11. 11. • The standards provide strong protections for farmers, but may not be workable – Many farmers are not able to negotiate terms and may feel like they are in a “take it or leave it” position – The business model of some ATPs is the collection and presentation of data and a subscription model is common • The ATP will not want to let farmers take this data with them once they are no longer paying for the service – The contract terms are necessarily complicated because of the multiple agreements in place • Not easy to reduce the terms down into something easily digestible Data and Privacy Standards
  12. 12. • Use of drones for agriculture – Monitor land for weeds and weather damage – Collect data on land • Concerns/problems with the use of drones – Privacy issues • Not a huge concern with farmland, but some farmers are concerned that environmental groups will use drones to monitor their farms Drones
  13. 13. • Concerns/problems with the use of drones cont. – Safety issues • Possible collisions – Pilots of small aircraft fly over farms to spread seeds • National Agricultural Aviation Association wants drone users to have to obtain a pilot’s license and mark drones with bright colors – Use problems • Cost of entry • Battery life • Connectivity • Presentation of data Drones
  14. 14. • Legality – Commercial use of drones is still illegal • As with other disrupted industries (e.g. taxis, hotels, etc.) technology is moving quicker than the law • FAA has power to levy fines, but rarely does so – FAA jurisdiction has been challenged • FAA issued a fine of $10,000 on a photographer who was hired to fly a drone over the University of Virginia • Photographer claimed the FAA lacked jurisdiction • Photographer and FAA settled at $1,100 fine Drones
  15. 15. • Legality cont. – FAA has granted some exemptions to permit specific persons to fly drones • Already a long waiting list for exemptions (>1,000) • A farmer has obtained permission to fly drones over land to determine measurements and health of crops • Strict conditions on use imposed Drones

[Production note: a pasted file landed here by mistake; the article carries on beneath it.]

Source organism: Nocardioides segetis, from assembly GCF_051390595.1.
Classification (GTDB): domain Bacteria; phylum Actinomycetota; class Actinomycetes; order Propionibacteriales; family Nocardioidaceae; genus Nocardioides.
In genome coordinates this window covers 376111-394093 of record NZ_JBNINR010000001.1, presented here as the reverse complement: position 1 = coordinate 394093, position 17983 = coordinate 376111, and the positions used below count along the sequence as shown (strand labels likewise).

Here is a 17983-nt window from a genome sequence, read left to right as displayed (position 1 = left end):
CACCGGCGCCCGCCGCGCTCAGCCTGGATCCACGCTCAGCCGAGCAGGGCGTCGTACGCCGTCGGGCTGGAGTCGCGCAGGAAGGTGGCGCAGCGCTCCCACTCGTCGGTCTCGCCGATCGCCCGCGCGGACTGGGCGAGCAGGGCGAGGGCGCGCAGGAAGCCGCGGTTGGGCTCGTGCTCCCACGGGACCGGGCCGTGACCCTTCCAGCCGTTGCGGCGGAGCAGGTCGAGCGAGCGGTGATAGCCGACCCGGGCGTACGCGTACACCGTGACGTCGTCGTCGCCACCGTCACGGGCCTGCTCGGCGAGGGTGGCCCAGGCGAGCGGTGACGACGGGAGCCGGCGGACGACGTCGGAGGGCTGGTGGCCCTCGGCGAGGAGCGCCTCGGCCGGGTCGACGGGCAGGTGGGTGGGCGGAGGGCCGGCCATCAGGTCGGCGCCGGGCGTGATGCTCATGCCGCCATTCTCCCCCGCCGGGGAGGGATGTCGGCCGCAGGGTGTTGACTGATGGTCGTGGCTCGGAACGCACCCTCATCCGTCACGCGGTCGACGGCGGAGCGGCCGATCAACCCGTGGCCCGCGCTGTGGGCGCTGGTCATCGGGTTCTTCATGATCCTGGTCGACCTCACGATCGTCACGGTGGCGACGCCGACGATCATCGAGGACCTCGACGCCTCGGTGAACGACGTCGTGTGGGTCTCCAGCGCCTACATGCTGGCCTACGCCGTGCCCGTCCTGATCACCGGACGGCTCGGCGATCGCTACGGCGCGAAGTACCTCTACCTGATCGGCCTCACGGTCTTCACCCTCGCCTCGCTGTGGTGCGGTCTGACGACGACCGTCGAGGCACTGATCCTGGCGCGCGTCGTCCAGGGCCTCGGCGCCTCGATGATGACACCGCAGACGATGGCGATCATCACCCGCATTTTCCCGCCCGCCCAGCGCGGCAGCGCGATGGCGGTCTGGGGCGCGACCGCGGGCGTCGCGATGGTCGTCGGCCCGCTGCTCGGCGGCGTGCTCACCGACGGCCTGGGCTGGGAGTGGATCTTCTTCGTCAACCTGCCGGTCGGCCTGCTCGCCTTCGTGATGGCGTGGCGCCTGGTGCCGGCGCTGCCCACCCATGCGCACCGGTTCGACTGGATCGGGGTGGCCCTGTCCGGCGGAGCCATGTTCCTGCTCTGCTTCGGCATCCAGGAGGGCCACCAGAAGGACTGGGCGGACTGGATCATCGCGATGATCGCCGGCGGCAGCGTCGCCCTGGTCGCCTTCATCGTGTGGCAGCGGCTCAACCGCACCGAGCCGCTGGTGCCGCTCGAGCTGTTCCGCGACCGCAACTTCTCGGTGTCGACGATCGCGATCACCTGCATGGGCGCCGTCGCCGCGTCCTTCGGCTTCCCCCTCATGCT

16. 16. • Legality cont. – Proposed rules • In early 2015, the FAA released proposed rules on the commercial use of drones • Rules are open for comments from the public and interested parties • Not likely to be finalized until 2016 at the earliest (more likely 2017 or later) Drones
  17. 17. • Legality cont. – Proposed rules cont. • Operational limitations on drones – Weigh less than 55lbs – Remain in the operator’s line of sight at all times – Maximum airspeed of 100mph – Maximum altitude of 500 feet • Operator limitations – Pass an initial aeronautical knowledge test at an FAA-approved testing center – Be vetted by the Transportation Security Administration – Obtain an unmanned aircraft operator certificate – Pass a knowledge test every 24 months Drones
  18. 18. • May be anti-trust issues with ATPs that collect and share data on prices of products or inputs • Knowledge of prices could reduce competition in the market and stabilize prices which is often seen as bad for consumers Anti-Trust
  19. 19. • Contracts – ATPs must balance complex contracts with the need to provide farmers with straightforward information – Lots of inherent complexity, especially when the ATP sells combined hardware and software • For example, there could be software on the hardware, separate software sold to the farmer for use on a personal computer, and a SAAS subscription all as part of one service • All the software will have different terms of use – Farmers often work with dealers • Dealers sometimes collect and input the data • Who has the relationship with the dealer? The farmer or the ATP? • Need to ensure all the parties have the correct licenses – ATPs should consider using FAQs on their website to answer questions from farmers • Need to ensure answers to FAQs are consistent with privacy policies, end user agreements, etc. IP Issues
  20. 20. • Monetization – Sale of software and add-ons – Patents • Hardware and software – Big Data • Reports • Aggregated data • Must have rights to use the data in this way – Subscription services IP Issues
  21. 21. A business and tax law firm delivering Service, Value and Expertise to its clients A 6 month innovation network program matching AgTech companies to markets and investors The premier AgTech law practice in Silicon Valley 15 RoyseLaw AgTech RoyseLaw AgTech Incubator Royse Law Firm, PC RoyseLaw Legal Wizard
  22. 22. www.rroyselaw.com @RoyseLaw PALO ALTO 1717 Embarcadero Road Palo Alto, CA 94303 LOS ANGELES 11150 Santa Monica Blvd. Suite 1200 Los Angeles, CA 90025 SAN FRANCISCO 135 Main Street 12th Floor San Francisco, CA 94105 Palo Alto Office: 650-813-9700 Contact Us